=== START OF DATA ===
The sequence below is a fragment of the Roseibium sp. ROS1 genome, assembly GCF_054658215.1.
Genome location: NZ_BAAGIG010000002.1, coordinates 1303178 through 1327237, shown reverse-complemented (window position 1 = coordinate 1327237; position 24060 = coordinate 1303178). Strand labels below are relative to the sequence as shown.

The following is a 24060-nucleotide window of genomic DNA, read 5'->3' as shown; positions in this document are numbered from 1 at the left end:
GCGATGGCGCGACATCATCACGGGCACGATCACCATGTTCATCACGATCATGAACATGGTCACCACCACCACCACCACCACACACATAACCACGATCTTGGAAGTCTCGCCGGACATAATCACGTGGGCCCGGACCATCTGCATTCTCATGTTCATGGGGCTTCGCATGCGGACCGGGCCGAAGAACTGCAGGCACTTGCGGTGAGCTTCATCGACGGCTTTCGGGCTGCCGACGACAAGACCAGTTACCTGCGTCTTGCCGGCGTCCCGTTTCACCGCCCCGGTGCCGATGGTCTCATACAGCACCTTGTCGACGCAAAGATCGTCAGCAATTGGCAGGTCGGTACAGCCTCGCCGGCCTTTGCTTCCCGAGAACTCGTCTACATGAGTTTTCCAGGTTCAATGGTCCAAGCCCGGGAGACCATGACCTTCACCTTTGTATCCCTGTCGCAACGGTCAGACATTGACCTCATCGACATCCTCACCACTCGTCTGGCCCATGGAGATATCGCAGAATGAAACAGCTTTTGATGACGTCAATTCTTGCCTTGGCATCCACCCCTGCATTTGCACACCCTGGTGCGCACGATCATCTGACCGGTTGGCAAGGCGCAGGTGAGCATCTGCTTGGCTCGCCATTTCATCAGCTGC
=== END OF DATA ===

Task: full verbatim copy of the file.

The sequence below is a fragment of the Roseibium sp. ROS1 genome, assembly GCF_054658215.1.
Genome location: NZ_BAAGIG010000002.1, coordinates 1303178 through 1327237, shown reverse-complemented (window position 1 = coordinate 1327237; position 24060 = coordinate 1303178). Strand labels below are relative to the sequence as shown.

The following is a 24060-nucleotide window of genomic DNA, read 5'->3' as shown; positions in this document are numbered from 1 at the left end:
GCGATGGCGCGACATCATCACGGGCACGATCACCATGTTCATCACGATCATGAACATGGTCACCACCACCACCACCACCACACACATAACCACGATCTTGGAAGTCTCGCCGGACATAATCACGTGGGCCCGGACCATCTGCATTCTCATGTTCATGGGGCTTCGCATGCGGACCGGGCCGAAGAACTGCAGGCACTTGCGGTGAGCTTCATCGACGGCTTTCGGGCTGCCGACGACAAGACCAGTTACCTGCGTCTTGCCGGCGTCCCGTTTCACCGCCCCGGTGCCGATGGTCTCATACAGCACCTTGTCGACGCAAAGATCGTCAGCAATTGGCAGGTCGGTACAGCCTCGCCGGCCTTTGCTTCCCGAGAACTCGTCTACATGAGTTTTCCAGGTTCAATGGTCCAAGCCCGGGAGACCATGACCTTCACCTTTGTATCCCTGTCGCAACGGTCAGACATTGACCTCATCGACATCCTCACCACTCGTCTGGCCCATGGAGATATCGCAGAATGAAACAGCTTTTGATGACGTCAATTCTTGCCTTGGCATCCACCCCTGCATTTGCACACCCTGGTGCGCACGATCATCTGACCGGTTGGCAAGGCGCAGGTGAGCATCTGCTTGGCTCGCCATTTCATCAGCTGC